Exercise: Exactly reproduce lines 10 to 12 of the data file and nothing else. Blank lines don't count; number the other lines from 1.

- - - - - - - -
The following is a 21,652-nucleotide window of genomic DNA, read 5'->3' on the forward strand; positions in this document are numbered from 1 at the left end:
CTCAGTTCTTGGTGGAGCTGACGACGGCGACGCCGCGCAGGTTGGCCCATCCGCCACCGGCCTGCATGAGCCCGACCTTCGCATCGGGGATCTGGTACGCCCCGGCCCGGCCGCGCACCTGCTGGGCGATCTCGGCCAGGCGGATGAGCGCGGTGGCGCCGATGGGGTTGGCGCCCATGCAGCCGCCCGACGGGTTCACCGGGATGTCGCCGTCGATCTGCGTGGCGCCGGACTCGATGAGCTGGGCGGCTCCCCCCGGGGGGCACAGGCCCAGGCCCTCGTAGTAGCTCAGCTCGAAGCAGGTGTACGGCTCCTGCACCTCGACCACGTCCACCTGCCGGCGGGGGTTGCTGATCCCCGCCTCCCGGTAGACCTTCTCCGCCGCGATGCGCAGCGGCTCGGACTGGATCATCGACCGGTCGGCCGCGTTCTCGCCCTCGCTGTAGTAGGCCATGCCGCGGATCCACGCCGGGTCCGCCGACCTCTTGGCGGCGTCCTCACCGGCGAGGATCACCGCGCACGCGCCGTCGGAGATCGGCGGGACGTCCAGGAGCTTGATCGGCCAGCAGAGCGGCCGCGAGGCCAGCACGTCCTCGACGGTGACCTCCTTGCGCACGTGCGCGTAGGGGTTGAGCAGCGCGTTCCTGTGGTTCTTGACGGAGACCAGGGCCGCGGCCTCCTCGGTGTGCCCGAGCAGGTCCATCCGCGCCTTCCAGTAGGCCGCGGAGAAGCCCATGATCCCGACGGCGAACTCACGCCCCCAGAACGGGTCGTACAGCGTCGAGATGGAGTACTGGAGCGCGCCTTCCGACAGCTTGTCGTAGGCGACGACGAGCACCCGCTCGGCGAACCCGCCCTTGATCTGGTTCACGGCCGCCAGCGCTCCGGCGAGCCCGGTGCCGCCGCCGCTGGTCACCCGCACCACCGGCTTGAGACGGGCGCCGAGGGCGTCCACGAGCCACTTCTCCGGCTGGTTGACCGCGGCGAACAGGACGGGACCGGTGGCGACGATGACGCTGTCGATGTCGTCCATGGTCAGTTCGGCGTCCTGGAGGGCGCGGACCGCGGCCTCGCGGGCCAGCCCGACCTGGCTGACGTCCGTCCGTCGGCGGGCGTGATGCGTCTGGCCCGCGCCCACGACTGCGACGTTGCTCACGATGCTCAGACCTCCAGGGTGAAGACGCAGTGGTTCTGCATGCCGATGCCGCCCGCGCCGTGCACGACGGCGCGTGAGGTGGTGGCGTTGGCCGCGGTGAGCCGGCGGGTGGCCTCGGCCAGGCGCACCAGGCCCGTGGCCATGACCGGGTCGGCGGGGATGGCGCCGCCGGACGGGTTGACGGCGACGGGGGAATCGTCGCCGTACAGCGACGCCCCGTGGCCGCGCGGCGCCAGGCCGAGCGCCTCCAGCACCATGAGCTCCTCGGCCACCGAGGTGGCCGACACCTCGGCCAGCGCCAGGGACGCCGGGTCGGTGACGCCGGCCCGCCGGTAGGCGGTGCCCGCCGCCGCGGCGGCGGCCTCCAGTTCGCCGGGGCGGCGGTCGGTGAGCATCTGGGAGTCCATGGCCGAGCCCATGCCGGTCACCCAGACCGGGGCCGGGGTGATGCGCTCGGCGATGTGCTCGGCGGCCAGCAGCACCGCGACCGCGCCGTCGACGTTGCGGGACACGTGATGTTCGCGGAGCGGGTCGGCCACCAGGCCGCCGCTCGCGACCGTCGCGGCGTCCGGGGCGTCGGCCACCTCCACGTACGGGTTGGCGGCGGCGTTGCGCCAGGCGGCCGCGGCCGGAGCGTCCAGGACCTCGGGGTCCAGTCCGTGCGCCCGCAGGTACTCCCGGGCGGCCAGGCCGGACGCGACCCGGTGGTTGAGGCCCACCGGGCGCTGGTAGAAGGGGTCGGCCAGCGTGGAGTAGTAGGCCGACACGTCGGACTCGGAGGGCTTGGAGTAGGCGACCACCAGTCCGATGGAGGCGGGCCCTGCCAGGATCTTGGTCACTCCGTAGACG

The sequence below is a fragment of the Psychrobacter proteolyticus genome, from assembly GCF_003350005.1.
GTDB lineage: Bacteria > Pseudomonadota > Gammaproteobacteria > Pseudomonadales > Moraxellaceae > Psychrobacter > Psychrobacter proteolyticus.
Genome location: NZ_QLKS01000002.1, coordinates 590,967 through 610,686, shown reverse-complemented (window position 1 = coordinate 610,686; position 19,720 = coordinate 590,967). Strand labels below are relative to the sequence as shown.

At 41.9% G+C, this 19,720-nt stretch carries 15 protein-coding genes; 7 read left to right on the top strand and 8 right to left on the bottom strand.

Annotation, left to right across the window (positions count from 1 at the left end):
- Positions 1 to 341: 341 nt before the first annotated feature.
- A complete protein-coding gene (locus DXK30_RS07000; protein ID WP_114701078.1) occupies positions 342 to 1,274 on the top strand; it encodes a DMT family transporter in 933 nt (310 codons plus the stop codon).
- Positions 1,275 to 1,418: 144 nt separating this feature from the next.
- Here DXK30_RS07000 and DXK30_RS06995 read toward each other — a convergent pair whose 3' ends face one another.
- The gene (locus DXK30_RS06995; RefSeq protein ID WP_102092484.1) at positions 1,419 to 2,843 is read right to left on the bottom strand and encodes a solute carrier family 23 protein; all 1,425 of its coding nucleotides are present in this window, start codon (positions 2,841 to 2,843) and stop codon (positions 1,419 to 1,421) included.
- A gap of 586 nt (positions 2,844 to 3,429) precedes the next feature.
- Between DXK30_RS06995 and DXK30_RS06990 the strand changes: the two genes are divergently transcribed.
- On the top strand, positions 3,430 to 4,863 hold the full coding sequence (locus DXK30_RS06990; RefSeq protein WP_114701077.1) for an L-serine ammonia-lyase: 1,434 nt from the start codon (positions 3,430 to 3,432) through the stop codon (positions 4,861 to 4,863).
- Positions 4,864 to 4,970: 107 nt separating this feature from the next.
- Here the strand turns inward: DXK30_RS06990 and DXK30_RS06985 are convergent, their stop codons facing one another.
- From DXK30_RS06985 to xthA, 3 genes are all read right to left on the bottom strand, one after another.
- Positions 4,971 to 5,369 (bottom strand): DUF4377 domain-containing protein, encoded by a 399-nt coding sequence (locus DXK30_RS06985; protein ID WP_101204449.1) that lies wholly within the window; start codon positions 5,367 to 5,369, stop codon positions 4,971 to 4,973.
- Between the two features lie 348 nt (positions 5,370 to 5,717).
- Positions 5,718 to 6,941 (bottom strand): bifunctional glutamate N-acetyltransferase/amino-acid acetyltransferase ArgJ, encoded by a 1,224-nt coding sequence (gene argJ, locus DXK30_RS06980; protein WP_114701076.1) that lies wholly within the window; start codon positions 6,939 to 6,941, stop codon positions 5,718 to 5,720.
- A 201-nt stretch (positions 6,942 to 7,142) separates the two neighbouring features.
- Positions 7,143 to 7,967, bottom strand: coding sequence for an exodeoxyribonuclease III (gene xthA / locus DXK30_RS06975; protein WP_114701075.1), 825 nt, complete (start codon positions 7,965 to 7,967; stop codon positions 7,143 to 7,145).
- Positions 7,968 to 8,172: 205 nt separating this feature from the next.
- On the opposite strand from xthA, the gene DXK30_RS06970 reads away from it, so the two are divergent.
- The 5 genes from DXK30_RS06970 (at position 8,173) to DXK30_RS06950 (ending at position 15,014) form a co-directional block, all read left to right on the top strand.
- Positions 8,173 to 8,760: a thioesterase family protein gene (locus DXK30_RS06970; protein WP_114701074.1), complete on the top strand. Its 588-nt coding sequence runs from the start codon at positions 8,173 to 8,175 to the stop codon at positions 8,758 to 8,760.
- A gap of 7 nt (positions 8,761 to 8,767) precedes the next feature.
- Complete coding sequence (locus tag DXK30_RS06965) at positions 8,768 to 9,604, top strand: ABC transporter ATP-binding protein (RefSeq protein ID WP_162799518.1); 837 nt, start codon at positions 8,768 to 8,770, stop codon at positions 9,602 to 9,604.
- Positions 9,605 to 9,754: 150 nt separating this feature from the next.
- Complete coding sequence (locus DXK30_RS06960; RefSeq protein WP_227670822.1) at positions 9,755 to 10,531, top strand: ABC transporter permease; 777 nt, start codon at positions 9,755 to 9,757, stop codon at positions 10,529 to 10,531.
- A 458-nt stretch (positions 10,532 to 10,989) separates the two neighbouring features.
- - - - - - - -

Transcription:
- Positions 1,275 to 1,418: 144 nt separating this feature from the next.
- Here DXK30_RS07000 and DXK30_RS06995 read toward each other — a convergent pair whose 3' ends face one another.
- The gene (locus DXK30_RS06995; RefSeq protein ID WP_102092484.1) at positions 1,419 to 2,843 is read right to left on the bottom strand and encodes a solute carrier family 23 protein; all 1,425 of its coding nucleotides are present in this window, start codon (positions 2,841 to 2,843) and stop codon (positions 1,419 to 1,421) included.